UNLIMITED Audiobooks and eBooks

Over 40,000 books & works on all major devices

Get ALL YOU CAN for FREE for 30 days!

The Tin Woodman of Oz

L. Frank Baum

Book Overview: 

The Tin Woodman of Oz is the twelfth Land of Oz book written by L. Frank Baum. The Tin Woodman is unexpectedly reunited with his Munchkin sweetheart Nimmie Amee from the days when he was flesh and blood. This was a back story from The Wizard of Oz.

How does All You Can Books work?

All You Can Books gives you UNLIMITED access to over 40,000 Audiobooks, eBooks, and Foreign Language courses. Download as many audiobooks, ebooks, language audio courses, and language e-workbooks as you want during the FREE trial and it's all yours to keep even if you cancel during the FREE trial. The service works on any major device including computers, smartphones, music players, e-readers, and tablets. You can try the service for FREE for 30 days then it's just $19.99 per month after that. So for the price everyone else charges for just 1 book, we offer you UNLIMITED audio books, e-books and language courses to download and enjoy as you please. No restrictions.

Book Excerpt: 
. . .I'm 'fraid so, your Majesty. Of course, they may not be dangerous, but we mustn't take chances. Enough accidents happen to us poor Loons as it is, and my advice is to condemn and perforate 'em as quickly as possible."

"Keep your advice to yourself," said the monarch, in a peeved tone. "Who's King here, anyhow? You or Me?"

"We made you our King because you have less common sense than the rest of us," answered Panta Loon, indignantly. "I could have been King myself, had I wanted to, but I didn't care for the hard work and responsibility."

As he said this, the big Loon strutted back and forth in the space between the throne of King Bal and the prisoners, and the other Loons seemed much impressed by his defiance. But suddenly there came a sharp report and Panta Loon instantly disappeared, to the great astonishment of the Scarecrow, the Tin Woodman and Woot the Wanderer, who saw55 on the spot where the big fellow had stood a little heap of flabby, w. . . Read More

Community Reviews

Don't get me wrong: the 1939 version of Wizard of Oz is, excepting the flying monkeys, one hundred minutes of unadulterated Technicolor joy. But if you're familiar with Return to Oz, you'll have an idea of how bizarre and playfully bent Oz can become. The key word is playful. In Return to Oz, the...more

Probably my least favorite of the Oz canon. It's not bad, just...ho hum, I think because there are more jokes in here for the adults than the kids. The idea of the Tin Woodman going off to find the Munchkin woman he promised to marry, after... I dunno, decades? likely wouldn't inspire much intere...more

My favorite highlights of this volume:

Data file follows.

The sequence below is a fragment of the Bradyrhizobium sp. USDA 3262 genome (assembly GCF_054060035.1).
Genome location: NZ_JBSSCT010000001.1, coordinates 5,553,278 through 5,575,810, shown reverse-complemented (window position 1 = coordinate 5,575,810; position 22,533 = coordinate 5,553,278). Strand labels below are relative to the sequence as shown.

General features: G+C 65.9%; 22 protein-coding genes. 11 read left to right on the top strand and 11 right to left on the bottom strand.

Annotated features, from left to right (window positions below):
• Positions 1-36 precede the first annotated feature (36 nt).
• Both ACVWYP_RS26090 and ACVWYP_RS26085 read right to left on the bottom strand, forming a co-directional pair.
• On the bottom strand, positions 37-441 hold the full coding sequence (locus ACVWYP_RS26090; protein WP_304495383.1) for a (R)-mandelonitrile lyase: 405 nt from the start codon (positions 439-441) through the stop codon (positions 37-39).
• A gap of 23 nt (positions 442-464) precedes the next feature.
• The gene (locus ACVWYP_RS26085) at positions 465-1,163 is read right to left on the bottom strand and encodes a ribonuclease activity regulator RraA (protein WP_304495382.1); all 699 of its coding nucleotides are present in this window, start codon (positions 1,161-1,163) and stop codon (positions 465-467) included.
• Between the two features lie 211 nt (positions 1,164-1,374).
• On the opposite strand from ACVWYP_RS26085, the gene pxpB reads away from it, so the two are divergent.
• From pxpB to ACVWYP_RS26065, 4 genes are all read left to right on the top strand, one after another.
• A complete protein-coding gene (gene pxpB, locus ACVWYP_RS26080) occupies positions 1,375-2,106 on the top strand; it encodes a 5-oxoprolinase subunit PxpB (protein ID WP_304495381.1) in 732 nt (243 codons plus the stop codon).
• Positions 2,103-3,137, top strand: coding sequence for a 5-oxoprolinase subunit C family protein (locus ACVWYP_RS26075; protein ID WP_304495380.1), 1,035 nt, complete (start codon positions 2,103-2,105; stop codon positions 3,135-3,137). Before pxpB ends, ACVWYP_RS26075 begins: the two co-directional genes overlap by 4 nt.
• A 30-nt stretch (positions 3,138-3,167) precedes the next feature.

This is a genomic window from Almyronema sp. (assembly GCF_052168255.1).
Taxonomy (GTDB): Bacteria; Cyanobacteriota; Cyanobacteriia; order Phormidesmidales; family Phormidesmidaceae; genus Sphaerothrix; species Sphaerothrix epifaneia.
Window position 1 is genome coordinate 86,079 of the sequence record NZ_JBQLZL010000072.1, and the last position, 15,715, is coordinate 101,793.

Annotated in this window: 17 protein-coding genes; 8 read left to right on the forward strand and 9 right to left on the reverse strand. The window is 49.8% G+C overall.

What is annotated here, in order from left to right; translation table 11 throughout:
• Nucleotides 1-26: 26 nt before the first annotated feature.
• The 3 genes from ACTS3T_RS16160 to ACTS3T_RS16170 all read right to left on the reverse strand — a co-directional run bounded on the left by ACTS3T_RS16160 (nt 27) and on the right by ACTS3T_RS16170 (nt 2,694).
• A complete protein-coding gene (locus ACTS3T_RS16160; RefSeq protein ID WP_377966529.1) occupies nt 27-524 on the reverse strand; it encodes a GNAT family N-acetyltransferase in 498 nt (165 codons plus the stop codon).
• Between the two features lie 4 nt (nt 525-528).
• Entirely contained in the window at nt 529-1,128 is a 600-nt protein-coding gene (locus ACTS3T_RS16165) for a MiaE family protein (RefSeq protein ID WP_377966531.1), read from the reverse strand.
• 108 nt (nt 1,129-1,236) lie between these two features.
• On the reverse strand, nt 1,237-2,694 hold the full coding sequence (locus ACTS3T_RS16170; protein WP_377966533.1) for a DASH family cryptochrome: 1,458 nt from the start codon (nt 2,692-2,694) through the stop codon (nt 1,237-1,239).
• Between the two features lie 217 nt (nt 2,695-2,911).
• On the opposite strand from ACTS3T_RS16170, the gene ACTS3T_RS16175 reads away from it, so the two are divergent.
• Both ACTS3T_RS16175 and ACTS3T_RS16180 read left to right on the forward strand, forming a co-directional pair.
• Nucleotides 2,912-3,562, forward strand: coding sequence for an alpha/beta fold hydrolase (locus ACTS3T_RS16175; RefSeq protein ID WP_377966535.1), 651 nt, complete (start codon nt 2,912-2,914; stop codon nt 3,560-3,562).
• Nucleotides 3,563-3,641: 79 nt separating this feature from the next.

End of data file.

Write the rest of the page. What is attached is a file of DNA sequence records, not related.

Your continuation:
* The Tin Woodman is off to find his lover of old -- with the conquest to marry! (Oh my goodness, this is such a fun soap opera to watch as it plays out. And it's for kids. And adults. Ha!)

* Randomly (and oh-so hilariously) the Scarecrow grows a bump on his b...more

Possibly my favourite Oz book so far. A proper quest (I'm a sucker for a good quest; it's the next best thing to a good, old-fashioned dungeon crawl) with a proper goal and plenty of twists along the way. Baum even delves into Dr. Frankenstein territory in places; the horror... the horror...more

The Tin Woodman of Oz , which is a century old this year and hence the main theme of the upcoming OzCon, was the third Oz book I read, way back in 1989. After reading Wizard and Land, I checked to see what the local library had, and it was this and Cowardly Lion, as well as The Sea Fairies and S...more

Overall I enjoyed this one as much as I did when I first read it in 6th Grade. The story is well plotted and the adventures are pretty Grand. In true Baum fashion it’s much more about the journey than it is the goal, which is welcome in this case.

80/100

This has to be one of the more unsettling Oz books. Baum confirms that not only does no one die in Oz, they don't age either. Babies stay babies. Old men stay old men. And body parts stay alive even after the spirits of their owners have moved on to tin bodies. And tin smiths might keep tho...more

Love this series

The story of Tin Woodman was told in the first book, right after we got to meet him initially. To remind you about his origin, he was a normal human being who fell in love with a girl working (slavering would be a better word) for a Wicked Witch. The latter did not want to lose her maidservant so...more

Been awhile since I had read one of these. They are so much the same that reading them one after another is kind of a little annoying. And yet this one left me interested in reading the next one immediately. As usual it was a travelogue visiting odd new characters. But at least there was a relati...more

View More Reviews